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Cat articulated wheeled loaders challenge telehandlers on-farm

Agricultural demand for articulated wheeled loaders has increased. Farmers Guide arranged for a large Suffolk estate to borrow two Caterpillar machines for an extended test, to find out whether their advantages justify the investment. David Williams reports. Since the mid-1980s telescopic handlers have become the all-round handling champion for most UK farms, often complementing or replacing tractors with front loaders. Materials handling is costly and timeconsuming, so anything improving the operation is a benefit. For contractors loading large quantities of bulk material from farm to farm, articulated wheeled loaders offer advantages including rapid cycle times and greater lift capacity. Early purchasers had to settle for models designed for construction or industrial applications, but operating characteristics between the industries differ and now there is a good selection of makes and models to choose from, all with engine power, transmissions, hydraulics and travel speed designed for agriculture.

Ideal test farm Caterpillar offers nine models in three sizes and a test farm currently using two telescopic handlers was offered the opportunity to select any size articulated loader to compare.

Farm manager Matthew Hawthorne looks after the farming operation at Euston Estate on the Suffolk/Norfolk border. The farm comprises approximately 2,500ha farmed in-hand by Euston Farms with cropping including wheat, barley, maize, rye and sugar beet. Vegetables are grown in partnership with RG Abrey Farms. Other enterprises include outdoor pigs and free-range poultry and the farm has its own herd of Red Poll cattle, with Suffolk Punch horses and Suffolk Sheep completing the Suffolk Trinity. Large areas of grassland support HLS agreements and provide animal grazing. The estate was an ideal test situation for the loader because although it is very traditional, Matthew and his team are keen to adopt new techniques and equipment to improve efficiency. Currently two telescopic handlers of different brands are operated, both capable of lifting 4t. The main difference between the two is that one has hydrostatic transmission and the other has powershift, each providing different

operating characteristics and each preferred by an almost equal split of the Euston Farms team. “I prefer the powershift drive,” commented Matthew, “as it is more progressive and when pushing against the back wall of a building during grain loading or mucking out it is easier to control the power needed. Others prefer the hydrostatic so having two different machines works well for us.” Most of the estate’s yards are traditional and manoeuvring space can be an issue while low buildings restrict access. Livestock sheds in particular are mainly low, so mucking out requires a compact handler. Matthew has considered investing in an articulated loader in the past, but the versatility provided by two telehandlers means most tasks are carried out efficiently and it worried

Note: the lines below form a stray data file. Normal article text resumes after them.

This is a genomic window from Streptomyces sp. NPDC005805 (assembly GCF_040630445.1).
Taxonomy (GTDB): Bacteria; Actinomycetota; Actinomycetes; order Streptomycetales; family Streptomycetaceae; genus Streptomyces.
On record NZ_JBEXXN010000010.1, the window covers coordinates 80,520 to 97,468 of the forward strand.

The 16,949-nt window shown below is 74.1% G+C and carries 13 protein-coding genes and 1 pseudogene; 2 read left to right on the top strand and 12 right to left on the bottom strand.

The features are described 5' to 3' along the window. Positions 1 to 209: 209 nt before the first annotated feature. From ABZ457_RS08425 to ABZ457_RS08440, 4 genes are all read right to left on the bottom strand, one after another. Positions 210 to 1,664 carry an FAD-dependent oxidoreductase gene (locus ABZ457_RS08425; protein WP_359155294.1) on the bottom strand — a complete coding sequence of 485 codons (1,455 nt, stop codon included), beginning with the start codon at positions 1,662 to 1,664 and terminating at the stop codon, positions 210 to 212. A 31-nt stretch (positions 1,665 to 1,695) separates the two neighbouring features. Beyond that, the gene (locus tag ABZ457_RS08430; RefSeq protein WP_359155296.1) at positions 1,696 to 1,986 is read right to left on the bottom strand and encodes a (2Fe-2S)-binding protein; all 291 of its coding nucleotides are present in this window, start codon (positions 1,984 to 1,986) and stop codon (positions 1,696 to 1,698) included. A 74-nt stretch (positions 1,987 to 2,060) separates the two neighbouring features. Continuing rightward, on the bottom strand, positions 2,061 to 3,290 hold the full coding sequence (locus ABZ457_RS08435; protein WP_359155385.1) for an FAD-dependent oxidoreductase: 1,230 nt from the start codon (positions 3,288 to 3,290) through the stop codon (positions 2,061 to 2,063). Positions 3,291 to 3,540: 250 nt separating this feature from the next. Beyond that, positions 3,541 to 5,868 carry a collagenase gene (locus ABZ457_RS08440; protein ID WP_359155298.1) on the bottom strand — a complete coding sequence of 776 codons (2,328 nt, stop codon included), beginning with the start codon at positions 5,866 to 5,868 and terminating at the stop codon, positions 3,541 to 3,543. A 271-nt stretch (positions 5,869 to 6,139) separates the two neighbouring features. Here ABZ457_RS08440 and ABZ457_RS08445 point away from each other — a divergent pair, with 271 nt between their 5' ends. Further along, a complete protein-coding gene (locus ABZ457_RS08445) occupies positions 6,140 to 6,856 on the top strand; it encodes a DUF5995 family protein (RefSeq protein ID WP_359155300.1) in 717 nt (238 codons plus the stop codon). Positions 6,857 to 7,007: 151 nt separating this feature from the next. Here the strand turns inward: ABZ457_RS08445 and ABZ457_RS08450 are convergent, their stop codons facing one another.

him that a larger loader wouldn’t be as manageable in tight spaces, or as versatile. “The articulated loader would offer advantages for us as we have so much handling work around the estate, but my reservation is that if there are tasks it can’t be used for, then we would be better continuing to use two telescopics. There are certainly some jobs it wouldn’t do where operating height is restricted so we couldn’t replace our telescopic machines completely, but if an articulated loader can be kept busy all year round then there would be nothing stopping us operating one telehandler plus a wheeled loader. Asked to select which of Caterpillar’s loader range he wanted to trial, Matthew opted for a 910-series mid-size machine but Caterpillar agricultural sales manager Adrian Street suggested a model from the biggest 920 series might offer advantages, so both were delivered to the farm to compare in late autumn. The models delivered were a 918M and a 926M. The 918M is the most powerful of the mid-series and the 926M is the least powerful of the three largest models. The main operator was Jonathan Bedford who is also the resident farm mechanic. “I’ve always liked wheeled loaders,” he explained. “They are capable, designed for the task and I think will carry out our handling work efficiently in open working areas, but my concern is the size and poor manoeuvrability so I’m not sure if they will suit our yard work.” Matthew said a wheeled loader would offer advantages for field tasks. “When you look where a telehandler has loaded beet from a field heap the continued over...

Cat 926M Ag Handler Turn Tip Load (lift capacity)

7,382kg

Bucket Size

2.1m3

Gross weight

12,994kg

Engine

Cat 7.1-litre, 6cyl, 166hp

Transmission

Hydrostatic with 3 adjustable modes

Max speed

40kph

Steering angle

40 degrees

Lift height to bucket pin

3,982mm Highlift option 4,475mm

Cat 918M

The 918M is a 117hp model, capable of lifting 5.68t and with maximum lift height of 3,818mm.

Turn Tip Load (lift capacity)

5,690kg

Bucket Size

1.9m3

Gross weight

9,489kg

Engine

Cat 4.4-litre, 4cyl, 117hp

Transmission

Hydrostatic with 3 adjustable modes

Max speed

40kph

Steering angle

40 degrees

Lift height to bucket pin

3,818mm

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20/02/2018 11:52

Farmers Guide March 2018  

Farmers Guide Magazine March 2018 Issue

Farmers Guide March 2018  

Farmers Guide Magazine March 2018 Issue